Teleworking can also make us sick

by Kelvin
Teleworking can also make us sick

As I write this article, I do not forget that, yes, I am also one of the hundreds of thousands of Spaniards who, from night to day, have become teleworkers. That we have changed the office, the laboratory or the classroom for the living room, the bedroom or even the kitchen of the house. With no more transition or explanations than the sudden publication of a Royal Decree.

Telecommuting is nothing new. It is calculated that in the European Union 5% of the active population normally telework at least 25% of their working day (4% in the case of Spain). They take advantage of the temporal and spatial flexibility it offers them. And they do well.

  

On the other hand, in the circumstances of the current pandemic, it is obvious that telework has allowed many organizations (financial, administrative or educational) to continue with their activity and that thousands of people keep our jobs – unlike many others that temporarily (hopefully) they have lost it. I am also convinced that teleworking makes the long confined day more bearable, avoiding us being too attentive to the negative news that comes in every day without asking for permission.

However, we must also not forget that, despite these advantages, those of us who telework are more exposed to a series of risks and pernicious effects (psychological, social and health) that we will have to face.

The risk of self-exploitation

Were you teleworking last Sunday? Did you ever do it this week after 9pm? If so, there is no need to panic, probably many other people did too. When telework transforms spaces of private life into places of work activity, we are in danger of extending our journey to unsuspected limits, with a total lack of control over its duration. Teleworking can bring us new forms of exploitation. In many cases, self-exploitation.

The 7 most useful applications to implement teleworking

Not that I oppose or disagree with teleworking. On the contrary. I firmly believe in the possibilities and freedom that these new forms of work offer us. But from the field of occupational health we know that they also introduce new risks in our lives, especially since we are moving towards a 24-hour working society where a regular work schedule (from 9 to 18, for example) runs the risk of becoming a rarity.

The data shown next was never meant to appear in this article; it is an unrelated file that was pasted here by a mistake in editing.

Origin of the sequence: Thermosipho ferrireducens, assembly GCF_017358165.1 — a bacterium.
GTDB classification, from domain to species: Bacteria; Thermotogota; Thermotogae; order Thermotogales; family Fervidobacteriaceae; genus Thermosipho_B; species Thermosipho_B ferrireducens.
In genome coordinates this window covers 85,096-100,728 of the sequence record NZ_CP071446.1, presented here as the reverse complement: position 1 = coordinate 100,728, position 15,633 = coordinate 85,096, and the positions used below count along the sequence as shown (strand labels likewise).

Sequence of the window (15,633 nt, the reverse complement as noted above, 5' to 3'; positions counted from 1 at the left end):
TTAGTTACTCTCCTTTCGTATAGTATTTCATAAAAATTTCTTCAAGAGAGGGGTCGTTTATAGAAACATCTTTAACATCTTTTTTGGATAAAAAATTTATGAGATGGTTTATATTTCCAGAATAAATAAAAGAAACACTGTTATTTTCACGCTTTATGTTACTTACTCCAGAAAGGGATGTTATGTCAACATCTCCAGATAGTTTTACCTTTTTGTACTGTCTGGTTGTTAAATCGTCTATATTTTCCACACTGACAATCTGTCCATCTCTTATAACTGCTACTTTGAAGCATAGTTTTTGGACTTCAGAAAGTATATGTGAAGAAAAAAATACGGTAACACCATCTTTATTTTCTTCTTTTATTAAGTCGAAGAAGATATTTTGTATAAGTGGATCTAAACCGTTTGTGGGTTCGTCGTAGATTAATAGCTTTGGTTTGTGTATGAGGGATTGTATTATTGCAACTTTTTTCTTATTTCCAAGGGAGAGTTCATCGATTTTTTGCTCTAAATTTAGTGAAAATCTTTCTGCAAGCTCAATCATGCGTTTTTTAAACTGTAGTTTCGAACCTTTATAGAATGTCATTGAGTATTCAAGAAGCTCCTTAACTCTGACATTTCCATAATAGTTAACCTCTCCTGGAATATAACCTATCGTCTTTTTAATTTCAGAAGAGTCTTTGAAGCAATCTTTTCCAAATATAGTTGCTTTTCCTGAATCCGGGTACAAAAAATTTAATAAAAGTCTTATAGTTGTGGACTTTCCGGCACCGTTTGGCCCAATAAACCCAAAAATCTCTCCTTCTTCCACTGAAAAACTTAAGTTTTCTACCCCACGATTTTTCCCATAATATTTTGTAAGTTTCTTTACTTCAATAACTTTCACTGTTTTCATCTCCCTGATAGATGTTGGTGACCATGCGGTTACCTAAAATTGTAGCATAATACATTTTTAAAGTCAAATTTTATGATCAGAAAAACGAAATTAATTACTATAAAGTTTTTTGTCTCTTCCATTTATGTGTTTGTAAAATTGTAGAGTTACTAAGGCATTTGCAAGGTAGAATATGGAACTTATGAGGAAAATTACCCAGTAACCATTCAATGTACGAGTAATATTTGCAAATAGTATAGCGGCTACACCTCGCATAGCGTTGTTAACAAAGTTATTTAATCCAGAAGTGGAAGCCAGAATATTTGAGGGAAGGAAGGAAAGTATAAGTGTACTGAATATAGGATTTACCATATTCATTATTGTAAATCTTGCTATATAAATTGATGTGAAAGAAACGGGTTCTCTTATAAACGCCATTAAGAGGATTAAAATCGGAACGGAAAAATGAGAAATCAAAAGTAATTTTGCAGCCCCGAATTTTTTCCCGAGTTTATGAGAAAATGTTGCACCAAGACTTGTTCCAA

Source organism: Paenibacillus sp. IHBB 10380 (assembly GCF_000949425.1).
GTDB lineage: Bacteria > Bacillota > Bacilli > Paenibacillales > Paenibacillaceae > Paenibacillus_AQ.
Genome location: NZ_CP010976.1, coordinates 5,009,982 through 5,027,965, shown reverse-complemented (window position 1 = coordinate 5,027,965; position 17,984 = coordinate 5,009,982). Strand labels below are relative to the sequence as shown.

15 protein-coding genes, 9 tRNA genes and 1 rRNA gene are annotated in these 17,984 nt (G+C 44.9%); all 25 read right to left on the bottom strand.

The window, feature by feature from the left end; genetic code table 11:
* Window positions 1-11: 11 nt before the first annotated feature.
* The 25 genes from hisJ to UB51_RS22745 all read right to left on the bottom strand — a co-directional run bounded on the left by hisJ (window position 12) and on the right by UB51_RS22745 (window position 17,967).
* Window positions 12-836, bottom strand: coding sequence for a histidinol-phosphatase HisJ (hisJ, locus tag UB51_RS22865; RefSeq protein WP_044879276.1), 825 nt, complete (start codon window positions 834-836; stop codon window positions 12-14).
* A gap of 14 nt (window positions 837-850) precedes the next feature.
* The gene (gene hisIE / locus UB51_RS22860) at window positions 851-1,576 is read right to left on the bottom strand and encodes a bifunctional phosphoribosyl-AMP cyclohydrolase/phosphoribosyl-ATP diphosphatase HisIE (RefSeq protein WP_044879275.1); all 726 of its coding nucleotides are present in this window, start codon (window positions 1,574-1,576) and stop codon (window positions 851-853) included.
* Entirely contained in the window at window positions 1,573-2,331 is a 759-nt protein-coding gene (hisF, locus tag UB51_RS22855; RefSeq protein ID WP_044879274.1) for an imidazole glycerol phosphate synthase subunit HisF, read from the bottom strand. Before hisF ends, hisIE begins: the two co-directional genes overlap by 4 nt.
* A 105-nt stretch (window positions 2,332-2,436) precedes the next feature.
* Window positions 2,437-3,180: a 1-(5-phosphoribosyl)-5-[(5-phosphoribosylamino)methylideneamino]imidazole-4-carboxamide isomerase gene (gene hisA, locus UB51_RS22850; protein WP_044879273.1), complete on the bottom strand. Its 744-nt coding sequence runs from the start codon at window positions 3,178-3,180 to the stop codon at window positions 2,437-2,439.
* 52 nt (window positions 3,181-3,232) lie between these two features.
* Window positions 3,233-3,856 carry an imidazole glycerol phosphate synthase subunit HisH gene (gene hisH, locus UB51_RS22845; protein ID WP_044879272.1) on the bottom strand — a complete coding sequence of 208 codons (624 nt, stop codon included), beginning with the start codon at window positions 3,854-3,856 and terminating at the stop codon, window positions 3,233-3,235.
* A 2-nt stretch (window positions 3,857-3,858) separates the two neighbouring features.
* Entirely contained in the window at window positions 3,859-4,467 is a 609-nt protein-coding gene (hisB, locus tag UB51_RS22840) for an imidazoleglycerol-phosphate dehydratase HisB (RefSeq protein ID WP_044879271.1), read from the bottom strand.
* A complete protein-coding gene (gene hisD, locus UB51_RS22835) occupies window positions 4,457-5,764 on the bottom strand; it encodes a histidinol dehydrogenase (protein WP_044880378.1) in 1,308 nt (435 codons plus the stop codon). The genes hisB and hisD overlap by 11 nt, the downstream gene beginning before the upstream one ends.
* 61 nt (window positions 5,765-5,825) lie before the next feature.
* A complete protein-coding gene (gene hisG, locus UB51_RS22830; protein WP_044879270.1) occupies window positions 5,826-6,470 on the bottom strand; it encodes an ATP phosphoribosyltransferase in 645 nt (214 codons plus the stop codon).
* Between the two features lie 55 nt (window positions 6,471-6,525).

Permanent activation and widening of the digital divide

In addition, teleworking can cause other inconveniences. Namely: permanent activation, increasing tasks and increasingly complex job demands, contamination of our family and personal relationships, loneliness and lack of support from other colleagues … Not forgetting the increase in the digital divide between socioeconomic classes – with or without access to technology – and generations – young natives who were born in this technological era in front of the older ones, “digital immigrants”, who had to migrate to these new territories.

All these risks can harm our health causing, in principle, stress (techno-stress) and exhaustion. Which then have implications for physical health (cardiovascular problems, musculoskeletal disorders from long hours at the computer, gastrointestinal disorders due to disruption of food rhythms) and psychosocial (depression, disruption of social and family relationships, isolation, loneliness) .

Prevent the risks of teleworking

The defense and prevention of these risks must go through a change in the way of understanding work, both by organizations and by ourselves. Teleworking is not simply replacing the office with the house (according to a 19th century industrial perspective). It must involve various organizational, legal and behavioral adaptations.

Some of the individual actions that we should implement could be:

  1. Change our conception of constant availability.
  2. Consciously limit work time by establishing and respecting break times.
  3. Control access to work groups on social networks.
  4. Separate physical workspaces in our house from other private ones.

Likewise, it would be useful to introduce changes in our social habits, such as increasing the time interval for consulting incoming messages, or developing coping strategies towards work and organizational demands. In other words, prioritizing activities and learning to say “no” without causing us problems of remorse or frustration.

At the same time, organizations and governments must assume their responsibility by promoting telework in a responsible manner, respecting rest days and days and advising and giving guidelines to employees to manage these new forms of work.

No change is immediate, but I am convinced that by modifying and adapting personal, social and work habits we will be able to practice these new forms of work in a healthy way. Forms that, unlike this state of alarm, have come to stay in our lives.

Francisco Diaz Bretones, Full Professor of Social Psychology. Head of the group and research WISE (Wellbeing for Individuals, Society and Enterprises),

This article was originally published in The Conversation. Read the original.

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